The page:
New threat to European honeybees
A new threat to honeybees is spreading rapidly in France and may reach the UK within the next few seasons. The invading predator is the Asian hornet (Vespa velutina nigrithorax), and it has the power to destroy a honeybee colony within weeks. Vita (Europe) Ltd, the UK-based honeybee health company, plans to have a hornet trap ready by the end of this season.
First identified near Agen in France in 2004, when a farmer destroyed two of its nests, the Asian hornet is thought to have arrived in Bordeaux from China, in a consignment of pottery destined for the horticultural trade.
By 2007, apiaries around Bordeaux were suffering up to 70% colony losses as the Asian hornet munched its way through its prey. Unlike the European hornet (Vespa crabro) which will eat the occasional honeybee, the Asian hornet is slightly smaller but far more deadly to honeybees. Groups from five to 50 hornets hover in front of a hive, picking off single honeybees, decapitating them and stripping off their wings and legs before making off with the “meat ball” to their nest to feed their young.
As the attacks continue, the honeybee colony stops flying and has to consume its own stores, eventually weakening it to such a point that an invasion force of many hornets enters the hive to rob it out.
Studying the interactions between hornets and honeybees, Dr Alexandros Papachristoforou and a team at the University of Thessaloniki have found how the Cypriot honeybee (Apis mellifera cypria) withstands the Oriental hornet (Vespa orientalis), which in Greece and Italy has long posed similar threats to honeybees. The Cypriot bees have developed a unique defence. They engulf the hornets en masse killing them by “asphyxia-balling”.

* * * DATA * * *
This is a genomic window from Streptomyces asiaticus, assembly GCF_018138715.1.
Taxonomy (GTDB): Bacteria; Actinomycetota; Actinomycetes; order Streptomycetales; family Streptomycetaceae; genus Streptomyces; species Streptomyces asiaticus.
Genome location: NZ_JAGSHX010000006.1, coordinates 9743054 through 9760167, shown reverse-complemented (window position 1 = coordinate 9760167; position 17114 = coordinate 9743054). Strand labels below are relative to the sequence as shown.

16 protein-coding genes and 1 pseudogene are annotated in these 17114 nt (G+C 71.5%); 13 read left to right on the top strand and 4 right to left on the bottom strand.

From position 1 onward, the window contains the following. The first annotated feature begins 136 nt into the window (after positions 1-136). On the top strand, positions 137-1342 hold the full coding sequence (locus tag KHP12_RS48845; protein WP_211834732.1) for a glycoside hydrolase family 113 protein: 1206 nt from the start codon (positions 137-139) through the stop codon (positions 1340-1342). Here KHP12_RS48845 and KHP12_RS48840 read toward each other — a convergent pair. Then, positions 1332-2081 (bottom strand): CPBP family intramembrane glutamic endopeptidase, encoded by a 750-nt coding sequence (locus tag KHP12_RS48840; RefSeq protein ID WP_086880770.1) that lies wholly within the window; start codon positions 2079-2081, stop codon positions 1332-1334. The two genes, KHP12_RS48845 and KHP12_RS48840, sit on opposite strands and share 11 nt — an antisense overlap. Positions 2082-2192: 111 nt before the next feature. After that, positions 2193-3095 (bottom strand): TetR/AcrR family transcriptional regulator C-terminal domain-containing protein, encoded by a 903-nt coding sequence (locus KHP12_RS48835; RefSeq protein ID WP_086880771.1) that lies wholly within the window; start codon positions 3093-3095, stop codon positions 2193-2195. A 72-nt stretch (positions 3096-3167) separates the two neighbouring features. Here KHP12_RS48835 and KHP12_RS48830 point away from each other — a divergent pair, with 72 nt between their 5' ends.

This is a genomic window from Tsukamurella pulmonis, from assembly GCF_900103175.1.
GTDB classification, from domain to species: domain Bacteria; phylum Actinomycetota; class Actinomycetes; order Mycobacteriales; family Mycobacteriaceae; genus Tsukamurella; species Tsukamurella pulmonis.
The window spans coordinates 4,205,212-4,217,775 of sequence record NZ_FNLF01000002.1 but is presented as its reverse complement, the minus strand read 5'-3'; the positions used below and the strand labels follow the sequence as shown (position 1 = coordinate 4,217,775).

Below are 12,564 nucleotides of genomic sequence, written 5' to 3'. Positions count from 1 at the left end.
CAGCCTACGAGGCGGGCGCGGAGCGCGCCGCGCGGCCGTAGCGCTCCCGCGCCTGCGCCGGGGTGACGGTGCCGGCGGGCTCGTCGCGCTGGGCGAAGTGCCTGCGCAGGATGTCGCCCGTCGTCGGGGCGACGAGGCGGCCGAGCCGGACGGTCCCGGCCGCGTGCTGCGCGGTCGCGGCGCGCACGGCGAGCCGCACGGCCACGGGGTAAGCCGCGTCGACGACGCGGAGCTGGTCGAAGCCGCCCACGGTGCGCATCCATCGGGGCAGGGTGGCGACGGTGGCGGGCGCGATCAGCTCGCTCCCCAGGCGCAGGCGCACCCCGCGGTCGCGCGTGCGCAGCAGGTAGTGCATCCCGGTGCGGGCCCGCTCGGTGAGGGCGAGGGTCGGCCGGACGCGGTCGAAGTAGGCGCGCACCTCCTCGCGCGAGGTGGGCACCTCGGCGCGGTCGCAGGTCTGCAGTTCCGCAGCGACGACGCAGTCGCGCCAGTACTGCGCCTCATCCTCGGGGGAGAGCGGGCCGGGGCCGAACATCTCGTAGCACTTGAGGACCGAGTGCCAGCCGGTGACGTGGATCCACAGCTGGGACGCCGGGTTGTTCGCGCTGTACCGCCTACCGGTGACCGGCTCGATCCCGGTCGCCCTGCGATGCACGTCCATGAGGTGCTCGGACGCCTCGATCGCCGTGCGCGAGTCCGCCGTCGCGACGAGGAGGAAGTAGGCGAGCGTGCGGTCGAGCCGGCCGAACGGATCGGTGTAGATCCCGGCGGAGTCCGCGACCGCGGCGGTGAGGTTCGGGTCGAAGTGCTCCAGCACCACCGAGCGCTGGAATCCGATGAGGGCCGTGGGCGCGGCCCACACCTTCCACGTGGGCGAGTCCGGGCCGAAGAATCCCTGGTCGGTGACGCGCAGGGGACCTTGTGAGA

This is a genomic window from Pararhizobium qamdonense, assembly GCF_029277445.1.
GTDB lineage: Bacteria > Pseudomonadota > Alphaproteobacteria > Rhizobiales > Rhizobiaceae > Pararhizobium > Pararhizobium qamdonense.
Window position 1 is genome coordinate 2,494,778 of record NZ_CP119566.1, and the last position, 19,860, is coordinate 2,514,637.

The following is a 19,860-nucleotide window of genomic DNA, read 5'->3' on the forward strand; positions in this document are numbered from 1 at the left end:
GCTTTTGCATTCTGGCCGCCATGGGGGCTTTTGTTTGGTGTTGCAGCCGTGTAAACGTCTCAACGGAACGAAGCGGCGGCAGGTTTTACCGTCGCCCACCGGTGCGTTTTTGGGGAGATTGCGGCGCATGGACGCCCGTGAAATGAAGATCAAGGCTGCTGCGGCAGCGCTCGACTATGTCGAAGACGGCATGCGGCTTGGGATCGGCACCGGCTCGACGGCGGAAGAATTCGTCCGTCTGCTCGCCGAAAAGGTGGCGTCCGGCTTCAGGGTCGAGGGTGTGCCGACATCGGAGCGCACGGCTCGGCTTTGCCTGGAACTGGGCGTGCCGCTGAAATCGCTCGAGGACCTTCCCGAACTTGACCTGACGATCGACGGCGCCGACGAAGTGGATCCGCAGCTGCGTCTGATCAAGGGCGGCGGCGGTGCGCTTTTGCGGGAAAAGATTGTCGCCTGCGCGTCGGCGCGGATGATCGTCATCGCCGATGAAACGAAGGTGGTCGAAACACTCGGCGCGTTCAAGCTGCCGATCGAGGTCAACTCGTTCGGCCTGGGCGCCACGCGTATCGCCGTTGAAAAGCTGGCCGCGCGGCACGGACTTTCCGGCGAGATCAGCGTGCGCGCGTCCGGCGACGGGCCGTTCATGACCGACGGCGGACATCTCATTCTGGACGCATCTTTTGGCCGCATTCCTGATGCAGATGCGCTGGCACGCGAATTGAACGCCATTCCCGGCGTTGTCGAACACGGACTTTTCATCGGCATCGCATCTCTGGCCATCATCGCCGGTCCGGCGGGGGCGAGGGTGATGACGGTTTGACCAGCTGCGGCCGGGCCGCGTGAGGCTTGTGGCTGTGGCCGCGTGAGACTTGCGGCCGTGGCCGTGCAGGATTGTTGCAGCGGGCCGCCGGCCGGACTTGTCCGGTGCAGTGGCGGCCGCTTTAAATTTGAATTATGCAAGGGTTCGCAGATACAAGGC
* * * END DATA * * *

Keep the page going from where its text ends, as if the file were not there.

But in France, bees are not so well organised, since they have not yet co-evolved with the predator. Instead of “balling” the hornets, brave bees vainly sting them to death, but their stinger cannot penetrate the hard exoskeleton of the hornets. As yet honeybees in France have developed no effective defence.
Dr Max Watkins of Vita (Europe) Ltd said: “As yet there seems no way of controlling the spread of the Asian hornet, despite the best efforts of fire fighters who are the only ones equipped to destroy their nests, which are usually high in tree tops. We cannot tell if or when the hornet might reach Britain, but since it is already near St Malo in northern France and since it seems to survive well in these climates, its arrival in the next few seasons looks likely.
“We have been testing traps with Dr Alexandros Papachristoforou, who is researching the hornet with colleagues in Greece and France, and we have now selected the most successful one for manufacture. The hornets (and wayward wasps) are lured into the trap and all the beekeeper need do is empty the trap at the critical time of year. We expect to have the trap patented and in production by the end of this season.”